encounters a Witch who tells her Zafira is the only person who can save Arawiya and bring magic back to it.
Nasir is the Prince of Death who assassins people by his father King’s orders. He never questions his father and there’s something dark and disturbing lurking in Nasir’s past. One day his father sends him on a mission to hunt down the Hunter, kill him, and retrieve the magical book which will bring the magic back to Arawiya.
+ Star-crossed lovers, unexpected allies and loads of adventures are the right vibes to get from this book. Also, a very rich Arabic world, which was fascinating and brought me back to my favourite One thousand and one night stories.
+ Nasir, the Prince of Death is purely an image from Assassin’s Creed game! I don’t know about you, but I LOVE that game series, so the game’s vibe was so on point. I instantly fell in love with Nasir. Plus, he’s a prince and a damaged soul <— My speciality *grins*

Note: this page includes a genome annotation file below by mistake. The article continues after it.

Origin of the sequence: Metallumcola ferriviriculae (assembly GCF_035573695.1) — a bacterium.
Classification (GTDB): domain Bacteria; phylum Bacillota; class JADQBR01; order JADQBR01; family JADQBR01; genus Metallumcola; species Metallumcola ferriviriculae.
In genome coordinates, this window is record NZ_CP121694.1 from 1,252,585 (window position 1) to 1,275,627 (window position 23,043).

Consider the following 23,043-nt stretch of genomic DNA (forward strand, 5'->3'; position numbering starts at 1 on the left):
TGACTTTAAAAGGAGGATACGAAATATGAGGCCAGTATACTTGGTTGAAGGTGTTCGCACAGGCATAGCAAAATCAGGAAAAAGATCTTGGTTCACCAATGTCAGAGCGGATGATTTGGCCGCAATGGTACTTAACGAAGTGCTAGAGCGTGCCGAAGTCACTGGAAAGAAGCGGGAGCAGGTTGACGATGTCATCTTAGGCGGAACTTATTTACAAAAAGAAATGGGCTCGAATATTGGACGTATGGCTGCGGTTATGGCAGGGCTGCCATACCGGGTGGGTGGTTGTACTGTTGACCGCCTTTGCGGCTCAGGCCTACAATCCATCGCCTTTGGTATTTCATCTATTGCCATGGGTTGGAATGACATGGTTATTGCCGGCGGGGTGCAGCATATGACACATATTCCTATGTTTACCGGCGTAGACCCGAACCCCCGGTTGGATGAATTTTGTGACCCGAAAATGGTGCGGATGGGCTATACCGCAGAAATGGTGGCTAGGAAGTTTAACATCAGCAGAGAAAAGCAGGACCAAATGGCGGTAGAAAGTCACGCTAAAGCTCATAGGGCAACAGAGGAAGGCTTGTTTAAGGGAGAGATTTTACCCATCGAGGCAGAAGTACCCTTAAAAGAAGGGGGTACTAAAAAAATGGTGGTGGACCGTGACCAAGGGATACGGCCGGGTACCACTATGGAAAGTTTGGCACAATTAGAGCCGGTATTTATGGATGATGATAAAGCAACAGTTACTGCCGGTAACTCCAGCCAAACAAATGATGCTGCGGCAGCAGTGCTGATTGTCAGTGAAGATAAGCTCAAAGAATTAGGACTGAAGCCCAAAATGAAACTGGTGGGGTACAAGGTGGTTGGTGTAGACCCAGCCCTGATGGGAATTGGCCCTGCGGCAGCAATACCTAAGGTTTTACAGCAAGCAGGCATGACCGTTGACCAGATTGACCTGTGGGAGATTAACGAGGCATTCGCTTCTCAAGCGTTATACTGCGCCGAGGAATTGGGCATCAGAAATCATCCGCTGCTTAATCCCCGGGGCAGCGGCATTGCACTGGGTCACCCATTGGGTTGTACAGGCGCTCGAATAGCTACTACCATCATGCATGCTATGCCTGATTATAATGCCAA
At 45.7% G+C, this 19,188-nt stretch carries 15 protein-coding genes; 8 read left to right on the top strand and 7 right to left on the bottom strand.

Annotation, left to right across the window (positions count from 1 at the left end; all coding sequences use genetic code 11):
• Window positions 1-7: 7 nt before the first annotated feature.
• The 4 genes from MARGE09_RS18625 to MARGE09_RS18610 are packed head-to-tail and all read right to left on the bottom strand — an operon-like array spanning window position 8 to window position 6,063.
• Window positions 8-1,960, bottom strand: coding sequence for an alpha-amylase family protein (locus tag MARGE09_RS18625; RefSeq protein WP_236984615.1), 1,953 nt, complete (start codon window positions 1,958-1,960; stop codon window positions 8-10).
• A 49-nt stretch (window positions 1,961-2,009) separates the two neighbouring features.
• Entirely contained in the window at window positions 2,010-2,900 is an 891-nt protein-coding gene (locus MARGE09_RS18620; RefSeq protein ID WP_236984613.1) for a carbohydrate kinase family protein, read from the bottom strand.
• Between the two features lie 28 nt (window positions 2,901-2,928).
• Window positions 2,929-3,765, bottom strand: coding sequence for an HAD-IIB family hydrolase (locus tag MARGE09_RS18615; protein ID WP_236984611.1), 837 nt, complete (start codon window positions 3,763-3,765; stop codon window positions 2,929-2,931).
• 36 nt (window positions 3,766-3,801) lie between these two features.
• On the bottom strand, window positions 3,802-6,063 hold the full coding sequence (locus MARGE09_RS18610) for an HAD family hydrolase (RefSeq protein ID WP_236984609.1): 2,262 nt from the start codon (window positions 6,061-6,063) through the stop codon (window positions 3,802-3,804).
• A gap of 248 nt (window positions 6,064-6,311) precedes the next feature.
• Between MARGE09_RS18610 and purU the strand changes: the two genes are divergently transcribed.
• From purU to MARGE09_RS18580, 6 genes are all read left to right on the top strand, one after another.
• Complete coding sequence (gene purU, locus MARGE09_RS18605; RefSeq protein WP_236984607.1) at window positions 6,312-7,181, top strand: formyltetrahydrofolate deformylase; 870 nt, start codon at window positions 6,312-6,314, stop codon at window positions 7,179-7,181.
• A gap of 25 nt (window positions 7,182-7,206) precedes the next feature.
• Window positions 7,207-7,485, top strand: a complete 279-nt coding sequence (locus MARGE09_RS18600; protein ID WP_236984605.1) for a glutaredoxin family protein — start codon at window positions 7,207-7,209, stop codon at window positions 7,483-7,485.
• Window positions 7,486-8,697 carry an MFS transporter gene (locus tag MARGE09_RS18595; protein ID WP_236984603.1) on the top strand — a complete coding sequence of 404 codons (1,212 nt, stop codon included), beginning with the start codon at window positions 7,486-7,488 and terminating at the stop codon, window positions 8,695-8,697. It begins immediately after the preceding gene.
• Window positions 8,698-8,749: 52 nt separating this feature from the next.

To the people, he was not Nasir Ghameq, crown prince of Arawiya, no. He was the purger of souls. The Prince of Death.
“We don’t uphold the brutality of murder. Our creed is calculated, precise; we are poets of the kill, working from the shadows.”
I really liked how complex and disturbing Nasir’s and his father’s relationships
were. The King was humiliating Nasir physically and mentally for many
years, but he loved his father and was searching for his approval. I
found it realistic that Nazir loved a monster for the reasons beyond the
concept of good and evil.
+ A very rich cast of secondary characters. In other words, this book is a feast of secondary characters: well-developed secondary characters!
A special place in my heart holds Altair (a huge wink to fans of assassin’s creed with its MC Altair!!). The closest character I can compare him to is Roshar from The Winner’s Curse trilogy. Altair is funny, sarcastic, handsome and holds a few aces up his sleeve. Oh, and the way he gets under Nasir’s skin! Honestly, they have better chemistry than Nasir and Zafira do!